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Are you prepared for the ‘mobile wallet’? (23.06.2011)

September 25, 2011

(Published in TTG 23.06.2011)

Are you prepared for the ‘mobile wallet’?

Agents must always keep up with customers’ demands and habits, and two new reports from Amadeus reveal that when it comes to booking travel, their demand for mobile services is set to rocket.

Two new global studies commissioned by GDS giant Amadeus highlight how the aviation and hotel sectors should look to mobile to grow revenue over the next five years, following soaring growth in the way smartphones are used in the customer’s “travel lifecycle”.

The reports, The always connected traveller for the air sector and Transform your growth strategy now for the hotel sector, both predict that enhancing mobile technology for business will be key to fully exiting the recession.

Travellers are beginning to expect, demand and adopt mobile services, the first report says, with 16% of 3,000 travellers surveyed in one airport saying they had used their smartphones to book flights. The figure rose to 18% for the 18-35 age group.

For the hotel sector, Google statistics reveal 19.5% of hotel search queries are now performed on a mobile device, while there has been 74% growth in mobile bookers from 2010 to 2012.

Meanwhile, figures from iSuppli Corp show that over 73% of the world’s population – which equates to five billion people – now carry a mobile device of some form.

So should agents in the UK be thinking more about establishing a mobile channel?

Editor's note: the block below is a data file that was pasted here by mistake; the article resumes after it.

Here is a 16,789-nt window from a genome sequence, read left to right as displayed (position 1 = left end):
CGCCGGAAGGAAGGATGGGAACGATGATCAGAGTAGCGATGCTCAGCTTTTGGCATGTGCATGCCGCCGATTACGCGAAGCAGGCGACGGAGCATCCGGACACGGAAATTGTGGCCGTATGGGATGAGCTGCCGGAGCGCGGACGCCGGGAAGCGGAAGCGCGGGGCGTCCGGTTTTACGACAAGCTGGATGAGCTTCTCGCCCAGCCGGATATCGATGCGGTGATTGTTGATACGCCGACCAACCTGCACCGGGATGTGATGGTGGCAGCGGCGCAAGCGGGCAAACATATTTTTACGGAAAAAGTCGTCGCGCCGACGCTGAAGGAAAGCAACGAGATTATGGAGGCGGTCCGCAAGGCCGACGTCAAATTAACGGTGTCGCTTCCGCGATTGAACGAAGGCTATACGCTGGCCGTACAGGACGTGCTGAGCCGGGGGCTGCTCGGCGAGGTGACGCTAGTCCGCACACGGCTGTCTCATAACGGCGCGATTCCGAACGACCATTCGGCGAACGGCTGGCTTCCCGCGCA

Themes to emerge from the aviation and hotel sectors included time-saving, brand loyalty and the “mobile wallet”.

The reports argue that establishing a mobile channel can help travel companies manage the use of staff time more efficiently, as mobile technology “helps reduce the need for informational questions” – in aviation, this translates into fewer questions about gates, departure times, and airline policies.

Brand loyalty comes about through “ubiquitous connectivity” as travel companies are able to continuously interact with customers throughout the travel lifecycle.

The “mobile wallet”, meanwhile, is coined an “emerging innovation”. The reports predict that within three years, more people will be using their phones to make payments.

However, globally it seems the UK is playing catch-up with the rest of the world. There is a particular drive from emerging markets, where the mobile wallet is already seen as a secure, long-term replacement for cash. In Africa, mobile wallets compete with cash rather than with credit cards, and for one major airline there, the report says mobile is in fact the main form of payment for electronic transactions.

In interviews with nine major airlines, most said basic mobile functionality such as schedules, check-in and disruption management were part of their existing offer. However, Asian and American carriers provide virtually all of the 12 mobile services classed as “basic functionality”, while European and Latin American airlines preferred to “focus on only a select core of services”.

“Mobile continues to shake-up how companies interact with and meet the needs of customers,” said Julia Sattel, Amadeus’s vice-president, Airline IT.

So while the UK may be less advanced than other countries when it comes to mobile habits, travel companies should take note of these growing global trends, and prepare to keep pace with ever-changing customer expectations.

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